Having a hard time working on projects during winter? The freezing cold weather can really slow down your progress, especially when your workshop doesn’t have heating. Well, here’s a DIY project that could warm you up – why not turn an old gas tank into a heater! :)
This owner of this DIY project wanted to be able to tinker in his workshop even during the cold winter months. So he turned an old gas tank into a DIY heater to make the room temperature in his shed more favourable while he worked.
There is nothing like the ambiance and glowing warmth of burning wood. Every fire is different, every day. Each brings you closer to nature and the environment. Wood is a renewable energy resource and burning wood makes economic and efficient use of the earth’s energy.
This wood-fired heater does a really good job at warming up the room when the fire has been well-stoked. And you can boil water for your coffee or even make hot chocolate with it!
Do you need one for your shed or workshop?
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- Butane Tank
- 3pcs 1″x1″x1′ Box Section (for legs)
- 1″ Weld Mesh
- 15kg Fire Cement
- 1/2″ Rebar
- 6-8″ long 3″ Pipe
- 10mm Steel Plate
- 1pc 3″ 90 Pipe Coupling
- 1 broken Brass Dart (optional)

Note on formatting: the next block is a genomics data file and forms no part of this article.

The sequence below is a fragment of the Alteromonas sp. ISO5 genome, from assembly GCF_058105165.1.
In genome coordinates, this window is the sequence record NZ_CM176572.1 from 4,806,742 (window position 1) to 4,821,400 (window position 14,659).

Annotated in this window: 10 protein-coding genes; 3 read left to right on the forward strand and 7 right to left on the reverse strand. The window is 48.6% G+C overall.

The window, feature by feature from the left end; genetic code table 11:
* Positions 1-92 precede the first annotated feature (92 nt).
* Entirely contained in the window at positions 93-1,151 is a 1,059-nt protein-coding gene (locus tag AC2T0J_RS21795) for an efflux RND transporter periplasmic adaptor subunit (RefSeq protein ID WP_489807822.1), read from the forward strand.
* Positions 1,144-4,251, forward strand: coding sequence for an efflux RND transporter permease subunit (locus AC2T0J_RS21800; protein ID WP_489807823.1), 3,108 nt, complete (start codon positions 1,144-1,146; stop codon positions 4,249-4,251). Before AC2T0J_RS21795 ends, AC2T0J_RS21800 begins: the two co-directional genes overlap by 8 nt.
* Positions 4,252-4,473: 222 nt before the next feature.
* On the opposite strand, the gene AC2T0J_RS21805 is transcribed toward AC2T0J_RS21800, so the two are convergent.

- 1 Steel Hinge
- 3-4ft 20x60mm Flat Bar
- Metal Handle (for lid)
- 4″ Pipe (for flue)
- Angle Grinder (with cutting, grinding and flap disks)
- Cordless Drill
Cutting the gas tank: I first started by removing the handles and the base ring from the tank. I used a flap disk to smooth the welded seam around the middle of the tank.
I marked a line around the gas tank just about where the sides become parallel. I used a thin metal cutting disk in the angle grinder to cut the tank along this line. This gave me the belly part of the stove and the lid.
A 3″ hole was marked on the back of the tank about 2″ from the top. The hole was cut out using a thin metal cutting disk. This is where the flue bend will be welded to.
The ash spout: To make the ash spout, I ground the end of the short cutting of the 3″ pipe so its profile was a snug fit to the curve of the tank and the spout was at 90° to the sides of the tank.
I then drew a line around the inside of this joint, to show me where to cut the hole in the tank.
I got a friend to weld the ash spout on using his mig welder as my skills had lapsed somewhat over 20 years.